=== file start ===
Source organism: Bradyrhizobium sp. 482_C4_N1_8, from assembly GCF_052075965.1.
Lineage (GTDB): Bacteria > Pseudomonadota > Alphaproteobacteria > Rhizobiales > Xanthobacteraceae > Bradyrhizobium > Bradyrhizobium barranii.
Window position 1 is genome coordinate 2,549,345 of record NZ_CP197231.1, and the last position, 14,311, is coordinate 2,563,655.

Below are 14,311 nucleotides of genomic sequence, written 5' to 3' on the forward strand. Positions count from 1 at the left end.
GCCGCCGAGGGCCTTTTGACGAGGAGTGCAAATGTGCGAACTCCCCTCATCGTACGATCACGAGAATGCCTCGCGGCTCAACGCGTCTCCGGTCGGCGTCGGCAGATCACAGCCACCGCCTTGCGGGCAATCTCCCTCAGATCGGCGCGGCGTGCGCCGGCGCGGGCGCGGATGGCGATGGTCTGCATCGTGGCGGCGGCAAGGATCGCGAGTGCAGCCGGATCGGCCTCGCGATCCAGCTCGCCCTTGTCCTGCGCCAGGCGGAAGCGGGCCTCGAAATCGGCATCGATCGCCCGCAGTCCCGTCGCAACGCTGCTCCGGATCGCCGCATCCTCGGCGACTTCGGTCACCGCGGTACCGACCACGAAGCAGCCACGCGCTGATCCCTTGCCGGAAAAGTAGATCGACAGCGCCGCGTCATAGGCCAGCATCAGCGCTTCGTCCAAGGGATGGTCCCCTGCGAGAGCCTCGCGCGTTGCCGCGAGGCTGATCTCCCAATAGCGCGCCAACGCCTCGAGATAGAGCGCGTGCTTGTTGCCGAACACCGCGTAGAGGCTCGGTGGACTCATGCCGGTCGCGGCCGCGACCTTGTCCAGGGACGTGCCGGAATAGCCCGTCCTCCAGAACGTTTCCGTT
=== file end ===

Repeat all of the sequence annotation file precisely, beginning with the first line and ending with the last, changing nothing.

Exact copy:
Source organism: Bradyrhizobium sp. 482_C4_N1_8, from assembly GCF_052075965.1.
Lineage (GTDB): Bacteria > Pseudomonadota > Alphaproteobacteria > Rhizobiales > Xanthobacteraceae > Bradyrhizobium > Bradyrhizobium barranii.
Window position 1 is genome coordinate 2,549,345 of record NZ_CP197231.1, and the last position, 14,311, is coordinate 2,563,655.

Below are 14,311 nucleotides of genomic sequence, written 5' to 3' on the forward strand. Positions count from 1 at the left end.
GCCGCCGAGGGCCTTTTGACGAGGAGTGCAAATGTGCGAACTCCCCTCATCGTACGATCACGAGAATGCCTCGCGGCTCAACGCGTCTCCGGTCGGCGTCGGCAGATCACAGCCACCGCCTTGCGGGCAATCTCCCTCAGATCGGCGCGGCGTGCGCCGGCGCGGGCGCGGATGGCGATGGTCTGCATCGTGGCGGCGGCAAGGATCGCGAGTGCAGCCGGATCGGCCTCGCGATCCAGCTCGCCCTTGTCCTGCGCCAGGCGGAAGCGGGCCTCGAAATCGGCATCGATCGCCCGCAGTCCCGTCGCAACGCTGCTCCGGATCGCCGCATCCTCGGCGACTTCGGTCACCGCGGTACCGACCACGAAGCAGCCACGCGCTGATCCCTTGCCGGAAAAGTAGATCGACAGCGCCGCGTCATAGGCCAGCATCAGCGCTTCGTCCAAGGGATGGTCCCCTGCGAGAGCCTCGCGCGTTGCCGCGAGGCTGATCTCCCAATAGCGCGCCAACGCCTCGAGATAGAGCGCGTGCTTGTTGCCGAACACCGCGTAGAGGCTCGGTGGACTCATGCCGGTCGCGGCCGCGACCTTGTCCAGGGACGTGCCGGAATAGCCCGTCCTCCAGAACGTTTCCGTT